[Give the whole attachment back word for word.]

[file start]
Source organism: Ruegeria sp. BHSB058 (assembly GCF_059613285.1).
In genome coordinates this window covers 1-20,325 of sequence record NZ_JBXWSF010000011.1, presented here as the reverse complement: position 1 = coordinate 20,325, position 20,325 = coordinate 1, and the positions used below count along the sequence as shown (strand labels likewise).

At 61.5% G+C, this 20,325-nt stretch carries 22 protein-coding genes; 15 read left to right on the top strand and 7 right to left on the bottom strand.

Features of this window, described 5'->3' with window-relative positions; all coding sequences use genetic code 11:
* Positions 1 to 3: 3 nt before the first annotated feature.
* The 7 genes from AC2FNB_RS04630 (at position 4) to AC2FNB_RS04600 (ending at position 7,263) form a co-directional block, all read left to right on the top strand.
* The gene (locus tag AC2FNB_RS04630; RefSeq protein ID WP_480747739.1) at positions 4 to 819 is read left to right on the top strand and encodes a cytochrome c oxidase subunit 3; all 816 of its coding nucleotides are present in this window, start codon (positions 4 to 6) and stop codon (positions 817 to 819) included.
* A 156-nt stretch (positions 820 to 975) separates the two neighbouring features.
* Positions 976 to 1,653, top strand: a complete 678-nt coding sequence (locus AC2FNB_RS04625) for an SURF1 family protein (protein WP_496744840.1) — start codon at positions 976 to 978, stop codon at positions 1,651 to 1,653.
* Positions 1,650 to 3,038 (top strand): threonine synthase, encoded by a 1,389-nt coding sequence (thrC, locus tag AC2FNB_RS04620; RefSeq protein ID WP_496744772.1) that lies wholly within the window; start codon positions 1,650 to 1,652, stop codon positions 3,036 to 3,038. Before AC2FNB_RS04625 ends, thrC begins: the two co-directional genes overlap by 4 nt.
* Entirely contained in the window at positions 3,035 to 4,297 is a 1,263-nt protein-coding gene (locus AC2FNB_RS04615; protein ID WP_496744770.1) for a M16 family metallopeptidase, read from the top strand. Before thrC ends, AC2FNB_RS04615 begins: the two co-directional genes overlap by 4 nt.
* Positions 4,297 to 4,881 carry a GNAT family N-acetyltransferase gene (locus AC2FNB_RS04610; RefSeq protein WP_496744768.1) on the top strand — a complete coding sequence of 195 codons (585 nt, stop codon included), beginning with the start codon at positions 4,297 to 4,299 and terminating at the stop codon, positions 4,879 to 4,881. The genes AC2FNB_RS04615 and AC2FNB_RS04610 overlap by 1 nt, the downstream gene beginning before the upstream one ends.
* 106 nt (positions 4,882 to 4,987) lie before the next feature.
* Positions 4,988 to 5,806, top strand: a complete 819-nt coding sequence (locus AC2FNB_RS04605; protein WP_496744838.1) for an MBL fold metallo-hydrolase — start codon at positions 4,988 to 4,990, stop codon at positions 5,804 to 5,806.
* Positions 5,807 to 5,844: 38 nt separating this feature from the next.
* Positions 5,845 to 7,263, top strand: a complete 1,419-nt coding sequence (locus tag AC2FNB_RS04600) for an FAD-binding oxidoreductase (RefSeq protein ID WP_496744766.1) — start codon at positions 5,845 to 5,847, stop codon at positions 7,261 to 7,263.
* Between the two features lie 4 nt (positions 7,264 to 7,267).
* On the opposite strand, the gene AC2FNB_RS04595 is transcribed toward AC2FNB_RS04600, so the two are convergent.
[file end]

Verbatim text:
Source organism: Ruegeria sp. BHSB058 (assembly GCF_059613285.1).
In genome coordinates this window covers 1-20,325 of sequence record NZ_JBXWSF010000011.1, presented here as the reverse complement: position 1 = coordinate 20,325, position 20,325 = coordinate 1, and the positions used below count along the sequence as shown (strand labels likewise).

At 61.5% G+C, this 20,325-nt stretch carries 22 protein-coding genes; 15 read left to right on the top strand and 7 right to left on the bottom strand.

Features of this window, described 5'->3' with window-relative positions; all coding sequences use genetic code 11:
* Positions 1 to 3: 3 nt before the first annotated feature.
* The 7 genes from AC2FNB_RS04630 (at position 4) to AC2FNB_RS04600 (ending at position 7,263) form a co-directional block, all read left to right on the top strand.
* The gene (locus tag AC2FNB_RS04630; RefSeq protein ID WP_480747739.1) at positions 4 to 819 is read left to right on the top strand and encodes a cytochrome c oxidase subunit 3; all 816 of its coding nucleotides are present in this window, start codon (positions 4 to 6) and stop codon (positions 817 to 819) included.
* A 156-nt stretch (positions 820 to 975) separates the two neighbouring features.
* Positions 976 to 1,653, top strand: a complete 678-nt coding sequence (locus AC2FNB_RS04625) for an SURF1 family protein (protein WP_496744840.1) — start codon at positions 976 to 978, stop codon at positions 1,651 to 1,653.
* Positions 1,650 to 3,038 (top strand): threonine synthase, encoded by a 1,389-nt coding sequence (thrC, locus tag AC2FNB_RS04620; RefSeq protein ID WP_496744772.1) that lies wholly within the window; start codon positions 1,650 to 1,652, stop codon positions 3,036 to 3,038. Before AC2FNB_RS04625 ends, thrC begins: the two co-directional genes overlap by 4 nt.
* Entirely contained in the window at positions 3,035 to 4,297 is a 1,263-nt protein-coding gene (locus AC2FNB_RS04615; protein ID WP_496744770.1) for a M16 family metallopeptidase, read from the top strand. Before thrC ends, AC2FNB_RS04615 begins: the two co-directional genes overlap by 4 nt.
* Positions 4,297 to 4,881 carry a GNAT family N-acetyltransferase gene (locus AC2FNB_RS04610; RefSeq protein WP_496744768.1) on the top strand — a complete coding sequence of 195 codons (585 nt, stop codon included), beginning with the start codon at positions 4,297 to 4,299 and terminating at the stop codon, positions 4,879 to 4,881. The genes AC2FNB_RS04615 and AC2FNB_RS04610 overlap by 1 nt, the downstream gene beginning before the upstream one ends.
* 106 nt (positions 4,882 to 4,987) lie before the next feature.
* Positions 4,988 to 5,806, top strand: a complete 819-nt coding sequence (locus AC2FNB_RS04605; protein WP_496744838.1) for an MBL fold metallo-hydrolase — start codon at positions 4,988 to 4,990, stop codon at positions 5,804 to 5,806.
* Positions 5,807 to 5,844: 38 nt separating this feature from the next.
* Positions 5,845 to 7,263, top strand: a complete 1,419-nt coding sequence (locus tag AC2FNB_RS04600) for an FAD-binding oxidoreductase (RefSeq protein ID WP_496744766.1) — start codon at positions 5,845 to 5,847, stop codon at positions 7,261 to 7,263.
* Between the two features lie 4 nt (positions 7,264 to 7,267).
* On the opposite strand, the gene AC2FNB_RS04595 is transcribed toward AC2FNB_RS04600, so the two are convergent.